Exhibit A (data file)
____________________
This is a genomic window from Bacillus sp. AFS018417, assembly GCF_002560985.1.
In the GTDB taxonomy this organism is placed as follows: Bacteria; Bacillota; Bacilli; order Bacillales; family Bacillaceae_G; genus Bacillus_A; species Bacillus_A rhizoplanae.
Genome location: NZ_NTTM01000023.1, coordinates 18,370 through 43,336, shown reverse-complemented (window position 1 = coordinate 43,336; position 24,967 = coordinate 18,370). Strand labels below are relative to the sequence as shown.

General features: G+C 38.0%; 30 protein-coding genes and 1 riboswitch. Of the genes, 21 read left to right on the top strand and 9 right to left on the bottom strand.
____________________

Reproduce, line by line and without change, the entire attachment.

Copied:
This is a genomic window from Bacillus sp. AFS018417, assembly GCF_002560985.1.
In the GTDB taxonomy this organism is placed as follows: Bacteria; Bacillota; Bacilli; order Bacillales; family Bacillaceae_G; genus Bacillus_A; species Bacillus_A rhizoplanae.
Genome location: NZ_NTTM01000023.1, coordinates 18,370 through 43,336, shown reverse-complemented (window position 1 = coordinate 43,336; position 24,967 = coordinate 18,370). Strand labels below are relative to the sequence as shown.

General features: G+C 38.0%; 30 protein-coding genes and 1 riboswitch. Of the genes, 21 read left to right on the top strand and 9 right to left on the bottom strand.